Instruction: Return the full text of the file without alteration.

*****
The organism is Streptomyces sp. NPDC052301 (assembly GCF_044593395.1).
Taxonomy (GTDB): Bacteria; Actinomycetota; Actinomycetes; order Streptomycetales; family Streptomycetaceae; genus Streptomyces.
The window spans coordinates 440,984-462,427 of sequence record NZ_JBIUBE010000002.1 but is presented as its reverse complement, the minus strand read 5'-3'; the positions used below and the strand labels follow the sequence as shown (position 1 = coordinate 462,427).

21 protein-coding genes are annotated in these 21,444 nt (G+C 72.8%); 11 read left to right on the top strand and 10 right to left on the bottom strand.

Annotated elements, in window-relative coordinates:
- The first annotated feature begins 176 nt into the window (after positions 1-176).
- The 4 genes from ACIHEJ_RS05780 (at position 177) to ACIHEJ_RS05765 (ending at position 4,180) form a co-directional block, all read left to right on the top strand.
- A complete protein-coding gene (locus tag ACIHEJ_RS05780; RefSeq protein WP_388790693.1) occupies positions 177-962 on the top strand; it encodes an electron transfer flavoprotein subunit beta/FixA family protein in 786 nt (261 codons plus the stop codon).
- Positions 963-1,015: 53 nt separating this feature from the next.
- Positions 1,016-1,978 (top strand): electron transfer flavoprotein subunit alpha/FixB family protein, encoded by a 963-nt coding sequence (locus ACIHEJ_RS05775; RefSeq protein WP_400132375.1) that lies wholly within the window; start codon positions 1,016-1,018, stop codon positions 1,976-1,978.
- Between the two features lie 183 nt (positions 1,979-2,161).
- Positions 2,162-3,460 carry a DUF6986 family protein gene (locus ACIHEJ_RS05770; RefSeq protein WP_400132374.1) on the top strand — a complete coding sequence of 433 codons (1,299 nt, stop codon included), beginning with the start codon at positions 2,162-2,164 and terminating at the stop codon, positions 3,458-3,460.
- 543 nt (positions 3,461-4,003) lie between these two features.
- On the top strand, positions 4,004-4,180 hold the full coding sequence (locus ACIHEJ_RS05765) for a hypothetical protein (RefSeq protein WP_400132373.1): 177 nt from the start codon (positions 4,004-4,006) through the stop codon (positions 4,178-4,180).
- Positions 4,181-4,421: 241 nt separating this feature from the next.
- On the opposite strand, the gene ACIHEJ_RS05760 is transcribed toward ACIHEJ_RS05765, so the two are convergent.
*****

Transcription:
The organism is Streptomyces sp. NPDC052301 (assembly GCF_044593395.1).
Taxonomy (GTDB): Bacteria; Actinomycetota; Actinomycetes; order Streptomycetales; family Streptomycetaceae; genus Streptomyces.
The window spans coordinates 440,984-462,427 of sequence record NZ_JBIUBE010000002.1 but is presented as its reverse complement, the minus strand read 5'-3'; the positions used below and the strand labels follow the sequence as shown (position 1 = coordinate 462,427).

21 protein-coding genes are annotated in these 21,444 nt (G+C 72.8%); 11 read left to right on the top strand and 10 right to left on the bottom strand.

Annotated elements, in window-relative coordinates:
- The first annotated feature begins 176 nt into the window (after positions 1-176).
- The 4 genes from ACIHEJ_RS05780 (at position 177) to ACIHEJ_RS05765 (ending at position 4,180) form a co-directional block, all read left to right on the top strand.
- A complete protein-coding gene (locus tag ACIHEJ_RS05780; RefSeq protein WP_388790693.1) occupies positions 177-962 on the top strand; it encodes an electron transfer flavoprotein subunit beta/FixA family protein in 786 nt (261 codons plus the stop codon).
- Positions 963-1,015: 53 nt separating this feature from the next.
- Positions 1,016-1,978 (top strand): electron transfer flavoprotein subunit alpha/FixB family protein, encoded by a 963-nt coding sequence (locus ACIHEJ_RS05775; RefSeq protein WP_400132375.1) that lies wholly within the window; start codon positions 1,016-1,018, stop codon positions 1,976-1,978.
- Between the two features lie 183 nt (positions 1,979-2,161).
- Positions 2,162-3,460 carry a DUF6986 family protein gene (locus ACIHEJ_RS05770; RefSeq protein WP_400132374.1) on the top strand — a complete coding sequence of 433 codons (1,299 nt, stop codon included), beginning with the start codon at positions 2,162-2,164 and terminating at the stop codon, positions 3,458-3,460.
- 543 nt (positions 3,461-4,003) lie between these two features.
- On the top strand, positions 4,004-4,180 hold the full coding sequence (locus ACIHEJ_RS05765) for a hypothetical protein (RefSeq protein WP_400132373.1): 177 nt from the start codon (positions 4,004-4,006) through the stop codon (positions 4,178-4,180).
- Positions 4,181-4,421: 241 nt separating this feature from the next.
- On the opposite strand, the gene ACIHEJ_RS05760 is transcribed toward ACIHEJ_RS05765, so the two are convergent.